This is an absolute classic alpine ride along the Colorado Trail between the San Juan and La Plata Mountains. From on pass to the next through meadows of flowers, this route offers huge views in all directions, techy climbs, and long descents. Enjoy it as a BIG day ride or a more relaxed bikepack over a few days.
Disclaimer: This route and associated information is just a starting point for your preparation, and your safety is your own responsibility. Although this route, its GPS track and waypoints, route data, and the route guide were prepared after extensive research, their accuracy and reliability are not guaranteed. Check for current conditions, route updates, detours, use common sense, obey local laws and regulations, and travel with alternative means of navigation. The Backcountry Bike Challenge and its creators and contributors will in no way be responsible for personal injury or damage to personal property arising in conjunction with following this route or utilizing any of the route resources provided on this website or via RWGPS.
When asked what section of the Colorado Trail is most worth riding, most riders would say this is the one due to how many miles are up above treeline, amongst meadows bursting with flowers, and negotiating ridge crests and passes. There’s quite a bit of hike-a-bike along the way for most riders, but never for too long at a time. And the good sections of trail are really good.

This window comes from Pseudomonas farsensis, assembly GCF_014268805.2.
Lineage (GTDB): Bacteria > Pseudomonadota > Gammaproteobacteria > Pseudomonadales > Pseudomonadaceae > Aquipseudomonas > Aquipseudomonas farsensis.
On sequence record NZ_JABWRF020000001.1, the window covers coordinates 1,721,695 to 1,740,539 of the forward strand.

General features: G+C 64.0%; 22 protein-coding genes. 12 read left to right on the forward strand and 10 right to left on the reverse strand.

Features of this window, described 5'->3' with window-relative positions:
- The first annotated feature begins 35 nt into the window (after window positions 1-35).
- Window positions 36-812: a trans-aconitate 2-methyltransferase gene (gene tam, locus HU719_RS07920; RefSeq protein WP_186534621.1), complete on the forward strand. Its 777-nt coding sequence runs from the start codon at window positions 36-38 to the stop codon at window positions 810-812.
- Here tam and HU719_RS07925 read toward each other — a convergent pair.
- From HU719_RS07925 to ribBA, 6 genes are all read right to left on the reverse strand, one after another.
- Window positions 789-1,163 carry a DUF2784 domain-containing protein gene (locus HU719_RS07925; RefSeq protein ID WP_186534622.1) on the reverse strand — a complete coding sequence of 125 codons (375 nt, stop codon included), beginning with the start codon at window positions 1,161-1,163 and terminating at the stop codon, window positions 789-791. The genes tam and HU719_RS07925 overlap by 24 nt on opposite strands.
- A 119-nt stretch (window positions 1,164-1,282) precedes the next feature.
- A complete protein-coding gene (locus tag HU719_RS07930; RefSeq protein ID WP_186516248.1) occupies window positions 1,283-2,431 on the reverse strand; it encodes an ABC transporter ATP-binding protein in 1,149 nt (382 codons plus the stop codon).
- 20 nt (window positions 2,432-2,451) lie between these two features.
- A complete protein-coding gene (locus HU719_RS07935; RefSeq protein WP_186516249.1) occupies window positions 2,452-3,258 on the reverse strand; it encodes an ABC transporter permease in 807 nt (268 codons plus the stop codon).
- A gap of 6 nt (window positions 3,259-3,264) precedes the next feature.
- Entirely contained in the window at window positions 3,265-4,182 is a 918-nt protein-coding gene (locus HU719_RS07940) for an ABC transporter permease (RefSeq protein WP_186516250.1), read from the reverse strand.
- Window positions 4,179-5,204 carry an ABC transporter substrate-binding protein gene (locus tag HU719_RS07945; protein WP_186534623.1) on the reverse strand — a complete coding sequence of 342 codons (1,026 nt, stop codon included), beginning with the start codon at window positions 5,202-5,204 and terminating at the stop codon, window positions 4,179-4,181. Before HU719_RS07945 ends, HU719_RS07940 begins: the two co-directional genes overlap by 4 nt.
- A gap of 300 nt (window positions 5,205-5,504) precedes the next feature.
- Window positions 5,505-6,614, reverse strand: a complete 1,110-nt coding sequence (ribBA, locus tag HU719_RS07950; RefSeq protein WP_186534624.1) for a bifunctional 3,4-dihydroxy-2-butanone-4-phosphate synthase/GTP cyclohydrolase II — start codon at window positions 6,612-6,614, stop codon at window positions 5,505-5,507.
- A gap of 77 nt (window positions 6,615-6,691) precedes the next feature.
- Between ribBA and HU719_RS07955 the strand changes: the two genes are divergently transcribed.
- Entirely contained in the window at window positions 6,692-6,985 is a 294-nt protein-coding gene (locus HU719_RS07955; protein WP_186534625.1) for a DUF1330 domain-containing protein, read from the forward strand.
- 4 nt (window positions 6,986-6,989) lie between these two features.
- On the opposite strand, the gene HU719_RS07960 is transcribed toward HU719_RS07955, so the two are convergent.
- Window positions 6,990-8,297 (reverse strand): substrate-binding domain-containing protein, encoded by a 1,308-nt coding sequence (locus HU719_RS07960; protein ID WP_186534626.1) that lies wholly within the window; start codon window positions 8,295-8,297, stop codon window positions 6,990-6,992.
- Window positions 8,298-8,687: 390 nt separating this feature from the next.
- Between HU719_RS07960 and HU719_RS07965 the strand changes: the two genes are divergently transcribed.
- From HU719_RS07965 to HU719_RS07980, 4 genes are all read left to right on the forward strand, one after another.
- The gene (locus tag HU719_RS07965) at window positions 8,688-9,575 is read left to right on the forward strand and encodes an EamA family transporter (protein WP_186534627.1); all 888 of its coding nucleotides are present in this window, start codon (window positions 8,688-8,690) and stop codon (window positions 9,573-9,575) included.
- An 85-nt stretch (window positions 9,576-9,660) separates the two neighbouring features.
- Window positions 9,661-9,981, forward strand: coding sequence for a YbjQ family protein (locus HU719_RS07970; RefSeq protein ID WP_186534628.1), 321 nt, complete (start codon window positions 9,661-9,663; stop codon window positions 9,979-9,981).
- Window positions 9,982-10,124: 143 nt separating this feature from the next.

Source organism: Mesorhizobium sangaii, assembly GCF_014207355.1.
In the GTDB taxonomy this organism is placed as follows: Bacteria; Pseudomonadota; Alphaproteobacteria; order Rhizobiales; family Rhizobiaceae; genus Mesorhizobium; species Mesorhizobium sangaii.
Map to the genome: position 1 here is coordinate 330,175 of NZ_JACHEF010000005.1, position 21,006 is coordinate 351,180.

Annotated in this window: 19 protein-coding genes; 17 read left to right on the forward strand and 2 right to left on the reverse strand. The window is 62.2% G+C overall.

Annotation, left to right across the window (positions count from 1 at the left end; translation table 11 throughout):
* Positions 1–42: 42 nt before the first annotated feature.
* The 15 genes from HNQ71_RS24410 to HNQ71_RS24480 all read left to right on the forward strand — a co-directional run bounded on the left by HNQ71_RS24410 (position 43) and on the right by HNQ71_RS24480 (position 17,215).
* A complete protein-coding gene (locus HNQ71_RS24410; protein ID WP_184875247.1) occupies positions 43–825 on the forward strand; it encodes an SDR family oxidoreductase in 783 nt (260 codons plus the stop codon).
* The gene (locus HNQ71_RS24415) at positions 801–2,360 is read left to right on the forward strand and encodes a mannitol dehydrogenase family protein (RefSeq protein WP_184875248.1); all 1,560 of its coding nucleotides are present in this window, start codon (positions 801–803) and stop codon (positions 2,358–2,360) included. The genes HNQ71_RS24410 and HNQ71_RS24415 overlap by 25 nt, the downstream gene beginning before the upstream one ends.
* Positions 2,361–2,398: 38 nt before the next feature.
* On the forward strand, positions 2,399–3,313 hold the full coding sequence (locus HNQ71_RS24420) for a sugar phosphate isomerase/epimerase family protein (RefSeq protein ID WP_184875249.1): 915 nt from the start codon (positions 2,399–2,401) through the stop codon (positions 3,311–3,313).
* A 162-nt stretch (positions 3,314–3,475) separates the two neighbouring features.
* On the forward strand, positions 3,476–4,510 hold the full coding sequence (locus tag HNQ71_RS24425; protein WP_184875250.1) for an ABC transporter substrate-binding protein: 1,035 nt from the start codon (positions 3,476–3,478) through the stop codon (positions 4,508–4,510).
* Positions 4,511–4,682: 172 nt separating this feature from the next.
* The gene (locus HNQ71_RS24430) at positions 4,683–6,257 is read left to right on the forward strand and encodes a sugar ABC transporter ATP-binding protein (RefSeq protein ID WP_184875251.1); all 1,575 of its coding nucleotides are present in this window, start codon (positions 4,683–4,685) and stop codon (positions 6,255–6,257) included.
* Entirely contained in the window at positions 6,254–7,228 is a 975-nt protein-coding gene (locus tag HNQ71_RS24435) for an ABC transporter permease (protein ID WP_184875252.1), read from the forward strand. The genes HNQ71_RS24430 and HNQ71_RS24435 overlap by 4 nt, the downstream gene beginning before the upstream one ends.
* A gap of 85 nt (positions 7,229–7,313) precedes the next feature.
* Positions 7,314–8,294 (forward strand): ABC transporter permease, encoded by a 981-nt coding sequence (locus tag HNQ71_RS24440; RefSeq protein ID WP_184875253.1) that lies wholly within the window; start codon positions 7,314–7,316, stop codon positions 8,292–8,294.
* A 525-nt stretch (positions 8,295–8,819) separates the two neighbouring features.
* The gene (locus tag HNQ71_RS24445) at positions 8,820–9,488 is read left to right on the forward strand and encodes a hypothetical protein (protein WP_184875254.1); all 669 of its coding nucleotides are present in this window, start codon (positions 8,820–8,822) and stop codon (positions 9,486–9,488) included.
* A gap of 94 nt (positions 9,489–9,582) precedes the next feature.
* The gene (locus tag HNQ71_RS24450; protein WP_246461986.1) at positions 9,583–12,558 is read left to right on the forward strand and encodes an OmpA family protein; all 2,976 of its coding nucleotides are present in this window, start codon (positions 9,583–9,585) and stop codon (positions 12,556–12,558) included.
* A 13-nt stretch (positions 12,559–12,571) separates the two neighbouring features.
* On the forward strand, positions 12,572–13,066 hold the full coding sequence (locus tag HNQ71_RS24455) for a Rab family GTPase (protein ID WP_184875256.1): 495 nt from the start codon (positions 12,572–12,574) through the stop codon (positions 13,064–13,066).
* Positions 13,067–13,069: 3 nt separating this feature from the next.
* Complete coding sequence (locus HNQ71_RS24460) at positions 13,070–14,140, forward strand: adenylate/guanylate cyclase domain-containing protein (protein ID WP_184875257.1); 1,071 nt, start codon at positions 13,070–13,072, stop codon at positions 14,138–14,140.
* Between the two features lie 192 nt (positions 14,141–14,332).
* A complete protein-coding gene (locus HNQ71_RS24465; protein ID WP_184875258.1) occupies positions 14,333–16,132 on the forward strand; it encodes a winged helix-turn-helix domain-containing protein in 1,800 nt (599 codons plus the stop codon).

The preferred riding direction for this route is southbound, starting where the Colorado Trail crosses Molas Pass a few miles south of Silverton. From there, the trail climbs and meanders below a series of peaks and over a few stunning passes well above 12,000 feet in elevation at the southwestern edge of the San Juan Mountains. South of Blackhawk Pass, the trail follows a long drainage divide to reach the isolated La Plata Mountains. The rocky, exposed traverse across and down from Indian Trail Ridge is a highlight for most riders. And from there, an easy hop over Kennebec Pass leads to 6,000 feet of descending to the southern terminus of the Colorado Trail on the outskirts of Durango.
Photos by Kurt Refsnider
When traveling in the alpine (at or above treeline) please be incredibly conscious of your impact by foot or bike. Stay ON the trail. Do not walk, ride, or push your bike off trail or along the side of the trail. When pushing your bike, keep feet and wheels within the tread. The alpine tundra ecosystem is incredibly fragile.
Bikes yield to all other users, and always yield to uphill bike traffic when descending.